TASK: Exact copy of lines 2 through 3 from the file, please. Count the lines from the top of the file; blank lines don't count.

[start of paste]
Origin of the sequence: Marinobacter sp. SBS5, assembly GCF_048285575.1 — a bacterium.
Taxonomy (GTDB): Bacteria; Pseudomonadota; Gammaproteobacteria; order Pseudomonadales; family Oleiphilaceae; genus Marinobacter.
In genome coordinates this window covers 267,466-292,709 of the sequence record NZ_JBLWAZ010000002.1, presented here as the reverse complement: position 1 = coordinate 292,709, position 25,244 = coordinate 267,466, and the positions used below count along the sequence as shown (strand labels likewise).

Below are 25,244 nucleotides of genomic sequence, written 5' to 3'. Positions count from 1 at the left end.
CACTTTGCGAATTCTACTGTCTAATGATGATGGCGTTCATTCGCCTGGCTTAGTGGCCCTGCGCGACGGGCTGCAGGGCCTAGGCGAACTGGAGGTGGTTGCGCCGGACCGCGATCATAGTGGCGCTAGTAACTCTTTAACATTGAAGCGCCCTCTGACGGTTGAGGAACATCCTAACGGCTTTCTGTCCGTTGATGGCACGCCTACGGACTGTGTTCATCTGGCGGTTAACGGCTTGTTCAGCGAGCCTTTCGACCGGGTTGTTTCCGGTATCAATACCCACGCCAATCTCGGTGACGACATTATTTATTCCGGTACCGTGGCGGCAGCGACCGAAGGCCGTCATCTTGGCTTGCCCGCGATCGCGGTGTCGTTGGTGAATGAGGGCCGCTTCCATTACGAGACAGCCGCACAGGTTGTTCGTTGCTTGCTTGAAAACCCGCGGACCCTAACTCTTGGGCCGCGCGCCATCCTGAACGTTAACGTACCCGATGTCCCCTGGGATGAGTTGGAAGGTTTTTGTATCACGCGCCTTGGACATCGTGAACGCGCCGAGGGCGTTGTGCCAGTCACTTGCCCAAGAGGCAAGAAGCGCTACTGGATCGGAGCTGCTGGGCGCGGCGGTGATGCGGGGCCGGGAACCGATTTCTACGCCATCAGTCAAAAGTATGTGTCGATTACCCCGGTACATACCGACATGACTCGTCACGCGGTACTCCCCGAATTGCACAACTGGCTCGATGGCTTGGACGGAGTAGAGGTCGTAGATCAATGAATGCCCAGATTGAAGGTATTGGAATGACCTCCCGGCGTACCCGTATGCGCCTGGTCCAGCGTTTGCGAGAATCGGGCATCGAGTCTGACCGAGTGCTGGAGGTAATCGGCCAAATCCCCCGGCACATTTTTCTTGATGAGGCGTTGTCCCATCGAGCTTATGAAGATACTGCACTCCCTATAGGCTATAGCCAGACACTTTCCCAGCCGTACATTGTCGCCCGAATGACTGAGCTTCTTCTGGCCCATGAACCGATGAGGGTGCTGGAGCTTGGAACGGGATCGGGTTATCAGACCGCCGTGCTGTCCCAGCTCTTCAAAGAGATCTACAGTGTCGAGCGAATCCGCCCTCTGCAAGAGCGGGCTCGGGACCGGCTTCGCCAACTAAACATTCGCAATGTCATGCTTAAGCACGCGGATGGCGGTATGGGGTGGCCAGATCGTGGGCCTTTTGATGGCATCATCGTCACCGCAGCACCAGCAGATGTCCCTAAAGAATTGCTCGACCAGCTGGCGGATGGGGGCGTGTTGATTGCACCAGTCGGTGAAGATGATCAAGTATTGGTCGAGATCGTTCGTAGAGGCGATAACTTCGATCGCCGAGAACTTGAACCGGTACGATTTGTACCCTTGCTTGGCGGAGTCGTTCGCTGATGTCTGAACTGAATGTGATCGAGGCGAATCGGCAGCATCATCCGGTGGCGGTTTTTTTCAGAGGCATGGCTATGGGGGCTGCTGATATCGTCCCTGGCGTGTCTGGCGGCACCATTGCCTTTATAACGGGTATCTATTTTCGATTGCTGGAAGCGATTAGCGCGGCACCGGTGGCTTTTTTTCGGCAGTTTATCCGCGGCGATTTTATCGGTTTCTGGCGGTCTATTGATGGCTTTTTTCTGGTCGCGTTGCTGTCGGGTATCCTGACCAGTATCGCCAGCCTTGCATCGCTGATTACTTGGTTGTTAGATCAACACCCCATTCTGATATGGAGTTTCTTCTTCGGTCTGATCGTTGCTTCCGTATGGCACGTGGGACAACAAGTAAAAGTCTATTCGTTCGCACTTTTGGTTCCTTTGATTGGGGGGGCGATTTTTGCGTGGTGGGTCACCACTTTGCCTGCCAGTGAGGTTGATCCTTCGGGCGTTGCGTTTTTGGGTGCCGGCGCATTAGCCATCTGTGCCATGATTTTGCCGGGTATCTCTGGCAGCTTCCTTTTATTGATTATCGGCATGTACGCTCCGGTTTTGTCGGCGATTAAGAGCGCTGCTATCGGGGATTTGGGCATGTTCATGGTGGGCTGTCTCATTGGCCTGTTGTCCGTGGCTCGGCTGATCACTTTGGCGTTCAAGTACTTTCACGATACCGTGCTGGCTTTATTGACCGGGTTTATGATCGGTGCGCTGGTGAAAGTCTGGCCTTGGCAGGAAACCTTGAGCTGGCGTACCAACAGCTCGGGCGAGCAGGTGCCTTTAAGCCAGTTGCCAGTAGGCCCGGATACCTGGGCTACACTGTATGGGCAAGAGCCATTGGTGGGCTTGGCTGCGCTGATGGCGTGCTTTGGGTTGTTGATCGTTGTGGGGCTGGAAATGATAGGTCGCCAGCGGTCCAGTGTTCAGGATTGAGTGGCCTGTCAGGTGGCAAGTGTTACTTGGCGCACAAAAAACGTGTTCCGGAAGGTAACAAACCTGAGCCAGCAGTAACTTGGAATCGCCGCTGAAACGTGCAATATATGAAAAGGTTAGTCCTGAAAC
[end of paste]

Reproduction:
Taxonomy (GTDB): Bacteria; Pseudomonadota; Gammaproteobacteria; order Pseudomonadales; family Oleiphilaceae; genus Marinobacter.
In genome coordinates this window covers 267,466-292,709 of the sequence record NZ_JBLWAZ010000002.1, presented here as the reverse complement: position 1 = coordinate 292,709, position 25,244 = coordinate 267,466, and the positions used below count along the sequence as shown (strand labels likewise).